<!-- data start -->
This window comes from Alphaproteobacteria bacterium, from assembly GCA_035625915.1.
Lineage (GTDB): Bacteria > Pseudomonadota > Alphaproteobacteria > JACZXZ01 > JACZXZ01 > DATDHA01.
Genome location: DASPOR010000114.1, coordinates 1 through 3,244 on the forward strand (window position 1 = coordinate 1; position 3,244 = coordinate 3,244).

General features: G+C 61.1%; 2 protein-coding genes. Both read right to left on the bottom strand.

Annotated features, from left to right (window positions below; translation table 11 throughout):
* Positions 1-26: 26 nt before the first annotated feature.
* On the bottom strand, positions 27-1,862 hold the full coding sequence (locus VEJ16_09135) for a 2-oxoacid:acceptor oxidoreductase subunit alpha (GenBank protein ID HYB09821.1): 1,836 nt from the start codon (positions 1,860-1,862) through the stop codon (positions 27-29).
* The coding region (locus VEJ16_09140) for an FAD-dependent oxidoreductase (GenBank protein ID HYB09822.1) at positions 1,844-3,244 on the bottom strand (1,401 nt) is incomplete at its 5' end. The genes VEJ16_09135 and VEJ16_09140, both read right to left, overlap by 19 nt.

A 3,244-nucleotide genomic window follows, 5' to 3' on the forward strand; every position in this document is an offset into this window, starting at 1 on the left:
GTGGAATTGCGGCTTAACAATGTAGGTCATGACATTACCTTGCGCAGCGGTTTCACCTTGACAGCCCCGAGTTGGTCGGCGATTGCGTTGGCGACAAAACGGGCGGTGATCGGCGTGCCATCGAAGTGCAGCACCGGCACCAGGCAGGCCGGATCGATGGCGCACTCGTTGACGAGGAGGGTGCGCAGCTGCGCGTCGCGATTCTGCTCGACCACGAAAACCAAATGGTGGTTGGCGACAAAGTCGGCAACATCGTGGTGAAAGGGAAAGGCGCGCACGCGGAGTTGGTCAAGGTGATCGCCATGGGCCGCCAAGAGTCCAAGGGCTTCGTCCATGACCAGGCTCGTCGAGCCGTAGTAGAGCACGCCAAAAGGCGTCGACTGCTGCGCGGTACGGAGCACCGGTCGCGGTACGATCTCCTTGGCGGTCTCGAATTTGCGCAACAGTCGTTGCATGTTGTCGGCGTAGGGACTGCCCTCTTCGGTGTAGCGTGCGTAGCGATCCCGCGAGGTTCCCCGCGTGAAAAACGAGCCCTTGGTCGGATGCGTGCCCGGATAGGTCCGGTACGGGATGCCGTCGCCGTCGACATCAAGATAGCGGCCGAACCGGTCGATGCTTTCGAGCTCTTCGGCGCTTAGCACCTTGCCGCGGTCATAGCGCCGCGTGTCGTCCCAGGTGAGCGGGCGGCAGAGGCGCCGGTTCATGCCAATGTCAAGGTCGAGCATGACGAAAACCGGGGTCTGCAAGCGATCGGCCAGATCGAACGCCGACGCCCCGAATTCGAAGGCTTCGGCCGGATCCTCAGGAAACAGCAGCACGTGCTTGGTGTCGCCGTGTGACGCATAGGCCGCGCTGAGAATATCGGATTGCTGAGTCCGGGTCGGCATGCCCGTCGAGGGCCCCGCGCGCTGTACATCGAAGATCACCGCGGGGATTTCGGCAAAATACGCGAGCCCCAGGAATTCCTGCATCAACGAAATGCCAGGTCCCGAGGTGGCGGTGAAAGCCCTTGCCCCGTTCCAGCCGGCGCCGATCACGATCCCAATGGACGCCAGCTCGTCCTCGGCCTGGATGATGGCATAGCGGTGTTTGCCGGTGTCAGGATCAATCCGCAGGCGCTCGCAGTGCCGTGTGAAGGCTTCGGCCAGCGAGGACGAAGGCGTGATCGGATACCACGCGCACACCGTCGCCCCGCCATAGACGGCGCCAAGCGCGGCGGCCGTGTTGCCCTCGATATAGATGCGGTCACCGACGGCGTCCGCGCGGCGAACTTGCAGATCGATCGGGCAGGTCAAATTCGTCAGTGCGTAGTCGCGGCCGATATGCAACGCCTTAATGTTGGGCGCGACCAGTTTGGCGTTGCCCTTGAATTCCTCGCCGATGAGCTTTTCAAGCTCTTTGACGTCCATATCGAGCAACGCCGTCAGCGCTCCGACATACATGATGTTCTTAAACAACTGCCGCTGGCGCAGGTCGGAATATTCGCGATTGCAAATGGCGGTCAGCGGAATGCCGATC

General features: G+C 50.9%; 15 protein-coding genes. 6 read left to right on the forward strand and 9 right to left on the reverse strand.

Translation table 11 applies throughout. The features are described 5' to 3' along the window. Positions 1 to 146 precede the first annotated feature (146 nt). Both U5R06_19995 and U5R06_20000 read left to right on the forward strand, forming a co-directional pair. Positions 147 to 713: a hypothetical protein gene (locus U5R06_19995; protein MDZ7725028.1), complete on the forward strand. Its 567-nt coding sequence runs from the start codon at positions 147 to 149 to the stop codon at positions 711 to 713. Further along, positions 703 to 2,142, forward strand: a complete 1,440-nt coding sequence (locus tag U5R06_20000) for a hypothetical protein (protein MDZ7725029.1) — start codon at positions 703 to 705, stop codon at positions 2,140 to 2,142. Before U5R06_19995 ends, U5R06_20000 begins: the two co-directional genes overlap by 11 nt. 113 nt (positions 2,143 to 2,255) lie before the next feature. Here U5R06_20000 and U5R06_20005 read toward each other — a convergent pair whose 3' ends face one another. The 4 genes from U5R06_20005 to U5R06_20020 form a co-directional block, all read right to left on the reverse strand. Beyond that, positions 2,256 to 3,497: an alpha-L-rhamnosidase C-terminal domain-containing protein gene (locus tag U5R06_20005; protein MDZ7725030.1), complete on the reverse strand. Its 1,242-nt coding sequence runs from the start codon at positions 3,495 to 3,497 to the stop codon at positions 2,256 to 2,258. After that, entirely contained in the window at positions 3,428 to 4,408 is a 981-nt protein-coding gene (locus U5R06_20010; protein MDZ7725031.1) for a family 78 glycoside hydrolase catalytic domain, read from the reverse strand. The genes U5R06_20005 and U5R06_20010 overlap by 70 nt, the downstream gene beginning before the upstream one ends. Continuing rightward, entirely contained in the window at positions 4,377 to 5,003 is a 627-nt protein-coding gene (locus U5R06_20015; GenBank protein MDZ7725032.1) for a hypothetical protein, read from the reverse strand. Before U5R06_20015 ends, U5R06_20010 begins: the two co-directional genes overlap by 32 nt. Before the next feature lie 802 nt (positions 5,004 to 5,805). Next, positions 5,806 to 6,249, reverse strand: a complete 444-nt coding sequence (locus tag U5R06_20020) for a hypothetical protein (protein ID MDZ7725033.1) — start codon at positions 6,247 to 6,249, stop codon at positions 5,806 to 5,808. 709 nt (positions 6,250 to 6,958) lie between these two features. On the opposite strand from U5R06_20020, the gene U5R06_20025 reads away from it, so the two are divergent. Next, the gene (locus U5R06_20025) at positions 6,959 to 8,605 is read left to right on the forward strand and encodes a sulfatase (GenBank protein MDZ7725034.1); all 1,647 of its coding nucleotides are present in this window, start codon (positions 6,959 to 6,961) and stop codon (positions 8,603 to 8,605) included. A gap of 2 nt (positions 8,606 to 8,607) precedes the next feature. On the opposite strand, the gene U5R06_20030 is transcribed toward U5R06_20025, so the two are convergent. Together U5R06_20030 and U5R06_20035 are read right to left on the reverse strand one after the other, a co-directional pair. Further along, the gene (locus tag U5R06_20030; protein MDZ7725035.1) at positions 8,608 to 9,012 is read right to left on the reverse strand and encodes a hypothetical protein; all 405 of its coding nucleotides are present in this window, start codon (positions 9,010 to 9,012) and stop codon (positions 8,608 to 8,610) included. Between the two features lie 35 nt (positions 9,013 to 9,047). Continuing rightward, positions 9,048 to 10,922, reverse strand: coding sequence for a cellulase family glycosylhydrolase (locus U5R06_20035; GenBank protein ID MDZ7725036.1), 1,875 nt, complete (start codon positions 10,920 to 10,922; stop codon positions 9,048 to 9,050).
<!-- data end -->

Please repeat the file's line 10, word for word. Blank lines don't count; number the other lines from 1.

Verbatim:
GTGGAATTGCGGCTTAACAATGTAGGTCATGACATTACCTTGCGCAGCGGTTTCACCTTGACAGCCCCGAGTTGGTCGGCGATTGCGTTGGCGACAAAACGGGCGGTGATCGGCGTGCCATCGAAGTGCAGCACCGGCACCAGGCAGGCCGGATCGATGGCGCACTCGTTGACGAGGAGGGTGCGCAGCTGCGCGTCGCGATTCTGCTCGACCACGAAAACCAAATGGTGGTTGGCGACAAAGTCGGCAACATCGTGGTGAAAGGGAAAGGCGCGCACGCGGAGTTGGTCAAGGTGATCGCCATGGGCCGCCAAGAGTCCAAGGGCTTCGTCCATGACCAGGCTCGTCGAGCCGTAGTAGAGCACGCCAAAAGGCGTCGACTGCTGCGCGGTACGGAGCACCGGTCGCGGTACGATCTCCTTGGCGGTCTCGAATTTGCGCAACAGTCGTTGCATGTTGTCGGCGTAGGGACTGCCCTCTTCGGTGTAGCGTGCGTAGCGATCCCGCGAGGTTCCCCGCGTGAAAAACGAGCCCTTGGTCGGATGCGTGCCCGGATAGGTCCGGTACGGGATGCCGTCGCCGTCGACATCAAGATAGCGGCCGAACCGGTCGATGCTTTCGAGCTCTTCGGCGCTTAGCACCTTGCCGCGGTCATAGCGCCGCGTGTCGTCCCAGGTGAGCGGGCGGCAGAGGCGCCGGTTCATGCCAATGTCAAGGTCGAGCATGACGAAAACCGGGGTCTGCAAGCGATCGGCCAGATCGAACGCCGACGCCCCGAATTCGAAGGCTTCGGCCGGATCCTCAGGAAACAGCAGCACGTGCTTGGTGTCGCCGTGTGACGCATAGGCCGCGCTGAGAATATCGGATTGCTGAGTCCGGGTCGGCATGCCCGTCGAGGGCCCCGCGCGCTGTACATCGAAGATCACCGCGGGGATTTCGGCAAAATACGCGAGCCCCAGGAATTCCTGCATCAACGAAATGCCAGGTCCCGAGGTGGCGGTGAAAGCCCTTGCCCCGTTCCAGCCGGCGCCGATCACGATCCCAATGGACGCCAGCTCGTCCTCGGCCTGGATGATGGCATAGCGGTGTTTGCCGGTGTCAGGATCAATCCGCAGGCGCTCGCAGTGCCGTGTGAAGGCTTCGGCCAGCGAGGACGAAGGCGTGATCGGATACCACGCGCACACCGTCGCCCCGCCATAGACGGCGCCAAGCGCGGCGGCCGTGTTGCCCTCGATATAGATGCGGTCACCGACGGCGTCCGCGCGGCGAACTTGCAGATCGATCGGGCAGGTCAAATTCGTCAGTGCGTAGTCGCGGCCGATATGCAACGCCTTAATGTTGGGCGCGACCAGTTTGGCGTTGCCCTTGAATTCCTCGCCGATGAGCTTTTCAAGCTCTTTGACGTCCATATCGAGCAACGCCGTCAGCGCTCCGACATACATGATGTTCTTAAACAACTGCCGCTGGCGCAGGTCGGAATATTCGCGATTGCAAATGGCGGTCAGCGGAATGCCGATC